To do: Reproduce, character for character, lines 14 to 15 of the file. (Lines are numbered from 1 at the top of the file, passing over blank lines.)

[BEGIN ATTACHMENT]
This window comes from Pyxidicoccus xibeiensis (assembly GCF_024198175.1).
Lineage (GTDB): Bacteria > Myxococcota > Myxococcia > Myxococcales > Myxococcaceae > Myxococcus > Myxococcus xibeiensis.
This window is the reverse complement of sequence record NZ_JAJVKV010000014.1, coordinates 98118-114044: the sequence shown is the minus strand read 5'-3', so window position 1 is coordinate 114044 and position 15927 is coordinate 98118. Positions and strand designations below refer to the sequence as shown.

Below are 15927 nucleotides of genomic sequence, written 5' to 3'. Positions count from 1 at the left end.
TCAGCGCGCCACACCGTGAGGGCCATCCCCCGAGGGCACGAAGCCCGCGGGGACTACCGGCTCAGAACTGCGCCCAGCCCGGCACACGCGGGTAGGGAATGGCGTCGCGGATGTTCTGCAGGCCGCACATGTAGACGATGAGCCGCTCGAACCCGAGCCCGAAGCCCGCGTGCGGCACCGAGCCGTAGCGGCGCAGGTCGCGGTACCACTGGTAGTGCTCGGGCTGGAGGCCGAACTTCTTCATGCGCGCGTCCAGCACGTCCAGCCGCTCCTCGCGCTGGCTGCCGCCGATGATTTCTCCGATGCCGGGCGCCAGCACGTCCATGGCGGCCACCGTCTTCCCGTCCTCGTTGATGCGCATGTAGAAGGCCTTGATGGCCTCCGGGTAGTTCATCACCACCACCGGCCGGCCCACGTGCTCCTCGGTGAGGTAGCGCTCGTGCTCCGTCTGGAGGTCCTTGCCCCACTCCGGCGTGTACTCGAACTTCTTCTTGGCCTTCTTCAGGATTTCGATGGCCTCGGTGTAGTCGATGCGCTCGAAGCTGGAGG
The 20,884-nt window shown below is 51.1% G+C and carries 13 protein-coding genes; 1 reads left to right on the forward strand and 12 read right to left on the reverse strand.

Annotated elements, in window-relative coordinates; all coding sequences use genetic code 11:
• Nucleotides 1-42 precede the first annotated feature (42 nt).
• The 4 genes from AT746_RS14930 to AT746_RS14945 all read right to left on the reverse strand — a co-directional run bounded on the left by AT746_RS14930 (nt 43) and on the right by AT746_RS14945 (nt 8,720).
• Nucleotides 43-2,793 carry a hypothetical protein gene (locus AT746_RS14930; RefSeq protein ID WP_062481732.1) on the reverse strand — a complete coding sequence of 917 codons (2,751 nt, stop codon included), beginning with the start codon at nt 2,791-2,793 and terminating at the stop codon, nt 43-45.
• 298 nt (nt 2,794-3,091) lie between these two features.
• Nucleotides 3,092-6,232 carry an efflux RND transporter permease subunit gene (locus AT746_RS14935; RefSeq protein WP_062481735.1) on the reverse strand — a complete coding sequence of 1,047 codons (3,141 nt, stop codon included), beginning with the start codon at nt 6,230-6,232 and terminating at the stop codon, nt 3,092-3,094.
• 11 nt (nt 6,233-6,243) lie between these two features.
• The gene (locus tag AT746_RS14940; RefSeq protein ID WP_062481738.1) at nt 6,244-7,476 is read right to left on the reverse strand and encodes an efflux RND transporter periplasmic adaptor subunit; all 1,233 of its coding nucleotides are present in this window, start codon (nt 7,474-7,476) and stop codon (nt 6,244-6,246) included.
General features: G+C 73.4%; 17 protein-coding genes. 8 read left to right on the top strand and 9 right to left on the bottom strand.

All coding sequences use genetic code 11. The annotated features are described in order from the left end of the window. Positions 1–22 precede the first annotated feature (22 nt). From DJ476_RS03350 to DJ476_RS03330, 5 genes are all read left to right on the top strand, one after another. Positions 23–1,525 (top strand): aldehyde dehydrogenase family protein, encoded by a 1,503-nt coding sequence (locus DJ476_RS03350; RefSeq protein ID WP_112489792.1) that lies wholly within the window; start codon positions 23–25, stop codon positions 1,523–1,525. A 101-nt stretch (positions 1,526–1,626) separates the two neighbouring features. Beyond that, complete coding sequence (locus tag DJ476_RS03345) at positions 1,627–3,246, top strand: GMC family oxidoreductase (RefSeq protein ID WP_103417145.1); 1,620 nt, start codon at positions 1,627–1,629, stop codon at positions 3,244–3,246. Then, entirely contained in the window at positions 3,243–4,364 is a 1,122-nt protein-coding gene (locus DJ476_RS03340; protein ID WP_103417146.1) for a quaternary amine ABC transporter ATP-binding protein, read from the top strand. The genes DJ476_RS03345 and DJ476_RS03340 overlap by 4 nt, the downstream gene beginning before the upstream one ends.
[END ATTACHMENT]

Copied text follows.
• The gene (locus tag AT746_RS14940; RefSeq protein ID WP_062481738.1) at nt 6,244-7,476 is read right to left on the reverse strand and encodes an efflux RND transporter periplasmic adaptor subunit; all 1,233 of its coding nucleotides are present in this window, start codon (nt 7,474-7,476) and stop codon (nt 6,244-6,246) included.
General features: G+C 73.4%; 17 protein-coding genes. 8 read left to right on the top strand and 9 right to left on the bottom strand.